Field Notes: Common confusion surrounding international credit evaluations

November 13, 2018
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Headshot of Eric [last name unknown] at the 2017 AACRAO Annual Meeting.

"Field Notes" is a regular Connect column covering practical and philosophical issues facing admissions and registrar professionals. The columns are authored by various AACRAO members. If you have an idea for a column and would like to contribute, please send an email to the editor at

by Eric Shadle, Director of University Admissions at Loma Linda University

One of the most challenging and confusing responsibilities of admissions officers is handling evaluations of international transcripts.

An international transcript evaluation is a way to compare the achievements listed on an international document against US standards. Because significant variation exists between educational systems around the world, it is very important to have a consistent, objective analysis with which to assess applicants. An evaluation will determine the US equivalency for whatever international credential the applicant earned.  This is very beneficial in helping to satisfy prerequisite degrees.

Contracting for international evaluations

It is important to note that an international transcript evaluation does not provide details for course specific articulations and, to add to the confusion, most companies offer multiple levels of evaluation.  Below are considerations on three common challenges.

1. What documents are evaluated?

It can be challenging for applicants to obtain documents that meet our definition of “official”.  There is no general consensus for what counts as “official” and some evaluation companies will only evaluate what they consider to be official documents. Some companies are very stringent in their definition while others are happy to evaluate documents supplied directly from the applicant.  This can pose a problem for many international students because international institutions are frequently unwilling to mail documents overseas and, furthermore, some institutions will only ever issue one set of documents.

2. Considerations when choosing an evaluation partner

Once you understand why an evaluation is needed and that you are comfortable with the evaluation company’s method of collecting the documents, then you must decide which you are willing to accept.  Because there is so much variation between evaluation companies regarding their document requirements, I recommend reviewing several companies and selecting one or more which align with your institution’s requirements and values.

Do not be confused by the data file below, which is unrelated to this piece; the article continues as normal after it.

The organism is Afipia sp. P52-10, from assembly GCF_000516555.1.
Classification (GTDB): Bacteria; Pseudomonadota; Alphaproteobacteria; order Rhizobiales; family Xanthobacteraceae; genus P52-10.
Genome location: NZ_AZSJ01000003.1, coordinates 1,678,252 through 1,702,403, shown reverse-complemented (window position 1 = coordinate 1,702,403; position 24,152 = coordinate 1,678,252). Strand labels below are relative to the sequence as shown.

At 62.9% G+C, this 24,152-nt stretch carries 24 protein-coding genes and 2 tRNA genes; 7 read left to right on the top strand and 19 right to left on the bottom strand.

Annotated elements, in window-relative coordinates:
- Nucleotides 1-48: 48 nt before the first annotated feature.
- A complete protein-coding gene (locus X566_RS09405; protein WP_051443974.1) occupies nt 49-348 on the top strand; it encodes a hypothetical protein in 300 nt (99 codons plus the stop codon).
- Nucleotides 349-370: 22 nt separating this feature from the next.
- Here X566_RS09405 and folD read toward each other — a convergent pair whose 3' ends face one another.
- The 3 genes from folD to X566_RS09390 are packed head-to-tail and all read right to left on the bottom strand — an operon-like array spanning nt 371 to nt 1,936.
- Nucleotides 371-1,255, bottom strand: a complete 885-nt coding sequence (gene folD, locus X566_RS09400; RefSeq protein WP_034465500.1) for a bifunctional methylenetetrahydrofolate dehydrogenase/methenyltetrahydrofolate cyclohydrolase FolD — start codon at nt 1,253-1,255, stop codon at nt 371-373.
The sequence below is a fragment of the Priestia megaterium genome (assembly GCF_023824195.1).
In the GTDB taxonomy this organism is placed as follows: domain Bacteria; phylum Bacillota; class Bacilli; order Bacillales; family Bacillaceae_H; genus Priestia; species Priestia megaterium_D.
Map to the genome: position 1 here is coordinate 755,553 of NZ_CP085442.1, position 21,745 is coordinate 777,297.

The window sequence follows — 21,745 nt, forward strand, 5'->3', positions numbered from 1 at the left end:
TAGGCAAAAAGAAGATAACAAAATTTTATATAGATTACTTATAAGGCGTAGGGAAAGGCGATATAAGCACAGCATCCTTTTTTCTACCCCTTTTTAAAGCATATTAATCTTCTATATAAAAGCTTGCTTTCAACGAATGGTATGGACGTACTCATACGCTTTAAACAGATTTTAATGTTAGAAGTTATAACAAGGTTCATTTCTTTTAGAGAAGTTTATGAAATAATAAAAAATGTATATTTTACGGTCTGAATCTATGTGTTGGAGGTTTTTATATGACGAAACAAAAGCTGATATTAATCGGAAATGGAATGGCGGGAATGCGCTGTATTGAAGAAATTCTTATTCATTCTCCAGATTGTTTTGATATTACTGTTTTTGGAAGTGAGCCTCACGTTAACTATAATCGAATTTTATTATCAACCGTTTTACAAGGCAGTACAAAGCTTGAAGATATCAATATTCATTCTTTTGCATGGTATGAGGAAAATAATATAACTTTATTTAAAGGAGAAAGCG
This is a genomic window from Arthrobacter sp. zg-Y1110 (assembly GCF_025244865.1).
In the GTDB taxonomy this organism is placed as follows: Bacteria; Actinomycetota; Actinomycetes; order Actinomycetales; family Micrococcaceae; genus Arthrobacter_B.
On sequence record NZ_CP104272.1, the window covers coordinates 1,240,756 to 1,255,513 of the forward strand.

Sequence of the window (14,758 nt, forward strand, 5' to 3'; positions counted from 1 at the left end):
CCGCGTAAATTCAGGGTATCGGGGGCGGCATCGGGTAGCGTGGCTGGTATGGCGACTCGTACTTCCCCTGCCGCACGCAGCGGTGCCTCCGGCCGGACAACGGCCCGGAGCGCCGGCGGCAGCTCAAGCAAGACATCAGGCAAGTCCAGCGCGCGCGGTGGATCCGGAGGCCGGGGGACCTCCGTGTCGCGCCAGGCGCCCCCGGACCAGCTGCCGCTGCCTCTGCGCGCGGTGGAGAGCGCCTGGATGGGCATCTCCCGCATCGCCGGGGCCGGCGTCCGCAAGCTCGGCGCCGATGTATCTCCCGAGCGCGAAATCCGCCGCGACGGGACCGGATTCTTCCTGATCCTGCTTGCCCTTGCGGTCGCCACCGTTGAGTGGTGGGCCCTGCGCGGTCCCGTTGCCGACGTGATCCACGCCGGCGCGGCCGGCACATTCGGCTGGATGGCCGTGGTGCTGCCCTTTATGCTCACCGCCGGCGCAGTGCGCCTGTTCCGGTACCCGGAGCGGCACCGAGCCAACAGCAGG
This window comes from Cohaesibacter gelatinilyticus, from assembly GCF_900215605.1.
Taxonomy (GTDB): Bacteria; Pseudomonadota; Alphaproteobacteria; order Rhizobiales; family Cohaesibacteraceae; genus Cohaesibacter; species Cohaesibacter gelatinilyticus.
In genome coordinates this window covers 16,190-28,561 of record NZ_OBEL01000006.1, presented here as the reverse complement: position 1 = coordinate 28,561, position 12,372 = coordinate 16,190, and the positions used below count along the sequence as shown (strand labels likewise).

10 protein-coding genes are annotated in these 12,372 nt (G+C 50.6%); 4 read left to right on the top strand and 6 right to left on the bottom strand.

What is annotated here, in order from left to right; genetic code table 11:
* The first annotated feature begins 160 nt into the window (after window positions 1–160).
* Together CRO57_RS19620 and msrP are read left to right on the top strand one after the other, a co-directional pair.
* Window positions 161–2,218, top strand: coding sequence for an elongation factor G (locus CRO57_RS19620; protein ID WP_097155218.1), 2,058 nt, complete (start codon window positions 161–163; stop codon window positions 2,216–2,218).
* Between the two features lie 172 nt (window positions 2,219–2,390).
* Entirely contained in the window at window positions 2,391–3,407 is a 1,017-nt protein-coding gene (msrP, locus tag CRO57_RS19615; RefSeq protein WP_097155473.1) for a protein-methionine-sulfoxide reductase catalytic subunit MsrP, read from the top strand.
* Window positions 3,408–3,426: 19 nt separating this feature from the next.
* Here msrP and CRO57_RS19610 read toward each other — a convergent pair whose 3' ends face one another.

3. The timely sending of documents

The final step is also the most challenging, and it is an ongoing problem. How can applicants get their official documents from the issuing institution to the evaluation company?

The solution that we suggest to our applicants is to make a photocopy of the original set of documents and send it to the school along with a prepaid envelope (with tracking information) so the school can verify the documents, stamp or sign them, and send them directly to us. This eliminates any added expense for the international school (thus making them more likely to comply with a request to send documents) and satisfies our requirement for “official” documents.  

Due to the cost involved and the time it takes to complete this step, it is not uncommon for this process to extend beyond the application deadline -- which means the applicant will not be considered for the current application cycle. Sometimes we can move the application to the next term, but other times the program only starts once a year and the applicant must wait a full year before applying again.

Evaluations are essential

While having an international transcript evaluated is time consuming and expensive, it is also incredibly useful to admissions offices.  Evaluations give admissions offices the ability to consistently evaluate applicants, ensure the validity and integrity of documents, and to verify that they have completed all prerequisites, including prerequisite degrees.  



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